Over one-fifth of Dublin Bay water users become ill, pressure group claims

SOS Dublin Bay says 8.9m cubic metres of untreated sewage discharged over four years

More than a fifth of people who come into contact with the water in Dublin Bay through swimming or water sports become ill, according to a pressure group.

SOS Dublin Bay attributes the problem to increasing discharges of untreated wastewater from Ringsend treatment plant.

The vast volumes of storm water released into Dublin Bay add to what is an unacceptable public health threat, according to the environmental group, which wants more investment and existing plans to tackle the issue greatly accelerated.

The group claims the scale of the problem is indicated by the findings of an online survey of more than 1,200 people in March, where 21.8 per cent of participants declared they had been ill or suffered adverse health effects as a result of recreational activity recently undertaken in Dublin Bay.


Of those reporting illness, 14 per cent said they had diarrhoea, with similar numbers reporting cases of skin rash or gastroenteritis.

A wide range of microbes are potentially found in untreated sewage, of which E. coli bacteria and cryptosporidium are among the most debilitating.

The group called for urgent steps to better inform the public of the extent of the problem, which is “a more significant risk to swimmers than previously thought”.

SOS Dublin Bay says it has analysed data provided by Irish Water and the four local authorities in Dublin that shows between 2017 and 2020, 8.9 million cubic metres of untreated sewage and storm waters built up after periods of high rainfall and were discharged into Dublin Bay – primarily from overflow tanks at the Ringsend Wastewater Treatment Plant.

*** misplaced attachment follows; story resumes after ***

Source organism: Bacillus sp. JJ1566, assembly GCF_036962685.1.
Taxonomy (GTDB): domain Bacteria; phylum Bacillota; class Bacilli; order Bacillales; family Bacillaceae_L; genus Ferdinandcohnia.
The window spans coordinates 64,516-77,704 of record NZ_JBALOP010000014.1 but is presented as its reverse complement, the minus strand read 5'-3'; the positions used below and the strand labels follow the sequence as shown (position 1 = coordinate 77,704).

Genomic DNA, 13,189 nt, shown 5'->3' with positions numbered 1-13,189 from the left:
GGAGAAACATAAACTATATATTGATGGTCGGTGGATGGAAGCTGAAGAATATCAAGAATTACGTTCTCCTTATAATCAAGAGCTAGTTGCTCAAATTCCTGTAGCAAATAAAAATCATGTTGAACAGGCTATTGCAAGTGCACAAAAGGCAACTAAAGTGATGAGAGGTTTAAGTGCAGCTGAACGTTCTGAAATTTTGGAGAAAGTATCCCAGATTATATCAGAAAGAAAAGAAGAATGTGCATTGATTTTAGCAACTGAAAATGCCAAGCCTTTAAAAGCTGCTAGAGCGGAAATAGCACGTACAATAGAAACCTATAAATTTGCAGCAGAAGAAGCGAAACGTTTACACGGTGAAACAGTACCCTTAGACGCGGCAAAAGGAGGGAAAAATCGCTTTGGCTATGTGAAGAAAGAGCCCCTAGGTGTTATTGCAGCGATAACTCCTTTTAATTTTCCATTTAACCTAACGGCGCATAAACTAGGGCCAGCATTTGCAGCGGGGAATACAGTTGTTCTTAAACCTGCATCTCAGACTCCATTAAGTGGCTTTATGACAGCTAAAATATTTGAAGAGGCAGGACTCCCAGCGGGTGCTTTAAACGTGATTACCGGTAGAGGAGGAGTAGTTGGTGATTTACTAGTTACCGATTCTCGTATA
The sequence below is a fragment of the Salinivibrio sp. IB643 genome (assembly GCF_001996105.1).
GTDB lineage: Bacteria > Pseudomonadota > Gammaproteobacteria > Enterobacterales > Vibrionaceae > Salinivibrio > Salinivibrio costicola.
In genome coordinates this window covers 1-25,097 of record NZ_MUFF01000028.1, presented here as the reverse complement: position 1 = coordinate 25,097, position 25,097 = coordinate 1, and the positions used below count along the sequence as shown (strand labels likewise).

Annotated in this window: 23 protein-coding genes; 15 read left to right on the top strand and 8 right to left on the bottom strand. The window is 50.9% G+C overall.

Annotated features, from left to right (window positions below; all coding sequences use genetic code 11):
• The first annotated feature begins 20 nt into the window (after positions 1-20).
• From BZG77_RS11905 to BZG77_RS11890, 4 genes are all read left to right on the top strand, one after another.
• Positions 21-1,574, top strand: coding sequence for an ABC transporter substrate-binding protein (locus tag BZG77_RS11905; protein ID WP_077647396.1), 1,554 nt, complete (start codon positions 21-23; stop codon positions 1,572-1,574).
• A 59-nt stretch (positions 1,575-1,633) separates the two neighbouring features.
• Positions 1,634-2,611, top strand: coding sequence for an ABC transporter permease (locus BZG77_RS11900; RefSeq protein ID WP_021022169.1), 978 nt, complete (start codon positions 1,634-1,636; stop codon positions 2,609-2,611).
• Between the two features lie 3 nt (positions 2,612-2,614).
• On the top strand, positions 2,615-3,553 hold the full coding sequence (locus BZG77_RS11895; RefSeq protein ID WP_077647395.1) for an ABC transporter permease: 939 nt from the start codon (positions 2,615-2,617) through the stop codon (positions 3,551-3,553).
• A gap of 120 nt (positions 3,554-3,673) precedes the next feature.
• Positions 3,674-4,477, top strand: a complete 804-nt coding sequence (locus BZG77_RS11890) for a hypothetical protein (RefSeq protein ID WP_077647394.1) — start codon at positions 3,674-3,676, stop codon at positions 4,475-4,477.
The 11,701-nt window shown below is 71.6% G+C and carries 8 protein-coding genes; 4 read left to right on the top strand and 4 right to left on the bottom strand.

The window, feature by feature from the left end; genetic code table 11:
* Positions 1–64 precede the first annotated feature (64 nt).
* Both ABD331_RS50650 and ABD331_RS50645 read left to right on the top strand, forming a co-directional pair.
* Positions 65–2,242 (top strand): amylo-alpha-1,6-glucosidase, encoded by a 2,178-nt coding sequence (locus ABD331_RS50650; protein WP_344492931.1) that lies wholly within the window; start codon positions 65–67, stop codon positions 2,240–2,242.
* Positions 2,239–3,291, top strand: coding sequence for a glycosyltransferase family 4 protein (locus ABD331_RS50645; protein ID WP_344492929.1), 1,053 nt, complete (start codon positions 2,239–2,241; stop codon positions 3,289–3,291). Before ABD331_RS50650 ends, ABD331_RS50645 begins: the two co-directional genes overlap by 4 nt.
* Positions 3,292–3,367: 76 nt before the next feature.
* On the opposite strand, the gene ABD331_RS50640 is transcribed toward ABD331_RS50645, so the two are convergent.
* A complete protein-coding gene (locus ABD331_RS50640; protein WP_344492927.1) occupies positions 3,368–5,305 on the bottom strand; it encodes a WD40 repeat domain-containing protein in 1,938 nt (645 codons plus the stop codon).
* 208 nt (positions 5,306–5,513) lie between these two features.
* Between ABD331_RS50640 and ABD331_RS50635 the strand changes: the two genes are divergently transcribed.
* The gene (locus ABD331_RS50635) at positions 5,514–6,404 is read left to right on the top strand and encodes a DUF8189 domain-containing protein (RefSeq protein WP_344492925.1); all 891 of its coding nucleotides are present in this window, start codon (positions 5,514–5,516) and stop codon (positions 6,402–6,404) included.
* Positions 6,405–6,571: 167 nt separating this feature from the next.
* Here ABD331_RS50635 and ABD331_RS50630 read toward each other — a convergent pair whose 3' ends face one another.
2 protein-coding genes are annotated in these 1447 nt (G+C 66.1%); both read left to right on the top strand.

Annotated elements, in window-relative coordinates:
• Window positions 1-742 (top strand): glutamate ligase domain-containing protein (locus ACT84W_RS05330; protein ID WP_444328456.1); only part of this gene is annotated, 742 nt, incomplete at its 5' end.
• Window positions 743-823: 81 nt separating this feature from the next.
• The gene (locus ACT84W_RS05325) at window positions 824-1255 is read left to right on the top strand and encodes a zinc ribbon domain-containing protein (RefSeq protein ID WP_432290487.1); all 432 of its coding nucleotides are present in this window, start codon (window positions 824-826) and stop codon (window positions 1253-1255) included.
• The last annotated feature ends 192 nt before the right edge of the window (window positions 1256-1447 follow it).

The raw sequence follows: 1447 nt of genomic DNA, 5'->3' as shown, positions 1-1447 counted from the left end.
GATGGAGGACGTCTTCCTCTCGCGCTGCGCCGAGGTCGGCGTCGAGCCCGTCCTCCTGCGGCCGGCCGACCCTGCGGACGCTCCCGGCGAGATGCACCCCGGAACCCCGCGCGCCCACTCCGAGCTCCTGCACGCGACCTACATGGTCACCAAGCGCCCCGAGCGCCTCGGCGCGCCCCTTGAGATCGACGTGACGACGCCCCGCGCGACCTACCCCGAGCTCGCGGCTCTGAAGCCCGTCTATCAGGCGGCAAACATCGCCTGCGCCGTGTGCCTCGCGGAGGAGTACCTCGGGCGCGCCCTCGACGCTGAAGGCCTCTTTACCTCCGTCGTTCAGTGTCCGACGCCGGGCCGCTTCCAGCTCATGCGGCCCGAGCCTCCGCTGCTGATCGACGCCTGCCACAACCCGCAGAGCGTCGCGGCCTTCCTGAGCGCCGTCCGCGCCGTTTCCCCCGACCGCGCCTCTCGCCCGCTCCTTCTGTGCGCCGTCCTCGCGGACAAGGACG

“The Ringsend discharge equates to 3,550 full-size Olympic 50 metre pools over the four-year period and averages out at 74 Olympic pools full of untreated waste water each month,” it added.

Discharges usually occur during storm periods when the facility reaches maximum capacity and cannot cope with loadings received.

“These types of discharges are not only a serious environmental issue but are a public health hazard,” the organisation warned.

SOS Dublin Bay chairman Gerard Jones said the group was "taken aback by how much wastewater was being illegally dumped into Dublin Bay and at the impact this is having on public health".

Given a major increase in year-round bathing in the bay, people needed to be better informed about periods of poor water quality, he said.

“Dublin Bay is our city’s most treasured public amenity, but it is now heavily polluted and causing illness. There a duty of care to protect public health, and that obligation is certainly not being met,” Mr Jones said.

The group, which acknowledged improvements are being made to the Ringsend plant, said more and accelerated investment is needed in wastewater infrastructure for the greater Dublin region.

Irish Water said its investment plan prioritises the need to support housing and development “with our obligations to protect the environment including Dublin Bay”.

After years of historic underinvestment, a spokesman said, the utility is working to upgrade treatment facilities in greater Dublin and to invest in new infrastructure to meet increased demand of more than 50 per cent by 2050. It is investing over €500 million in the staged upgrading of the Ringsend facility, he said.

“When all the proposed works are complete in 2025, the Ringsend Wastewater Treatment Plant will be able to treat wastewater for up to 2.4 million population equivalent while meeting the required standards,” the spokesman added.

Kevin O'Sullivan

Kevin O'Sullivan

Kevin O'Sullivan is Environment and Science Editor and former editor of The Irish Times